Agency– learning what it really means to represent someone, including scenarios and implications of different types of agency. Learning how to educate clients, negotiate for them, and assist them through the enitire process of transferring real estate.

Apprenticeship– working with local, experienced agents and brokers in their day-to-day business. Learning by application and witnessing the process first-hand. Like getting a learners-permit to drive a car- having someone there to help you learn the process and then do the process with their guidance. They would also attend closings, inspections, title searches and escrow proceedures.

There should be separate requirements (or different course classes) specifically for commercial real estate and property management. These should be treated seperately and not lumped-in with residential real estate. And all licensees should be required to be Realtors and adhere to the code of ethics.

After going through the required two-year course the person would earn a degree in Real Estate Practice and be licensed to sell.

Think about working with an agent who holds this degree. They would have more knowledge than most (including most current agents), they would have actual practice in the business and would have learned about and seen what to expect during the transaction and they would have actually gone through a certain number of deals.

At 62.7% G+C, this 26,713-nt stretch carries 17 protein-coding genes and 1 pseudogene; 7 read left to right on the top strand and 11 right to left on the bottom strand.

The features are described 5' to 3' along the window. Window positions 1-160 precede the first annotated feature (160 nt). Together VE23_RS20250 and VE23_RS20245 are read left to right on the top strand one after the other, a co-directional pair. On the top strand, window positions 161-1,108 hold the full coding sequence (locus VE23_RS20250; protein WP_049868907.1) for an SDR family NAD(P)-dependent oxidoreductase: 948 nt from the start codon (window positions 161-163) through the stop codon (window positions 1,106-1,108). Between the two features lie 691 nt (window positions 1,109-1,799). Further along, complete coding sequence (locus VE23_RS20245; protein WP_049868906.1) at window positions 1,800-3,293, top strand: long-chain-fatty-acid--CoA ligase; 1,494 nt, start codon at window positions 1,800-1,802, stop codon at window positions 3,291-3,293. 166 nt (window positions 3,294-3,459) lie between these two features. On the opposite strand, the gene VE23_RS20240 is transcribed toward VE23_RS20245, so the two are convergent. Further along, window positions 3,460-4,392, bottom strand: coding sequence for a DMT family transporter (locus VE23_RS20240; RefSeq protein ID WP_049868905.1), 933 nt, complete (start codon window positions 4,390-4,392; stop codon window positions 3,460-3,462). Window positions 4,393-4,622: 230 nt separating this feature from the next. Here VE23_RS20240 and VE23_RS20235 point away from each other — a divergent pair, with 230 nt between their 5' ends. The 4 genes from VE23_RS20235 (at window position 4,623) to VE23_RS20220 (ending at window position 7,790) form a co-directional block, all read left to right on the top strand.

If being a licensed Realtor were treated with magnitude it deserves there would be a different level of professionalism in the industry and the consumer would be much better protected. Would there be fewer Realtors- who knows?

But I am convinced that there would be better ones.

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12 thoughts on “How Real Estate Licensing Should Be

  1. I like the idea of a degree requirement for real estate agents. The one thing I missed in your proposed “studies area” is:
    Marketing!!!!!

    Boiled down, the only thing a seller really wants is to sell their house for a fair (some case not fair) price. Marketing of that property is a huge part of the selling process.

    I don’t know if Agencies have “minimal marketing requirements” for all contracts, but they should. They should also post these requirement so the seller knows exactly what the agent/broker will do to properly advertise the property.

    In my neck of the woods, I see agents that put 10 pictures for each listing no matter the selling price. Other agents place 1 picture no matter the selling price. I don’t want to get into the quality of the pictures they post on the web but…

    Jeez, some pictures agents post are upside-down, others I cannot tell if the picture is a bathroom or the garage. It’s not like the upside-down picture wasn’t noticed as some stay “wrong” for months. On the other hand, the seller should take some responsibility and demand the pictures are high quality and “show correctly”.

  2. Sounds great, but wouldn’t that negatively impact all of the latest and greatest “”buy/sell your house over the Internet without an agent” startups?

    The short time I’ve been in this business, I have noted: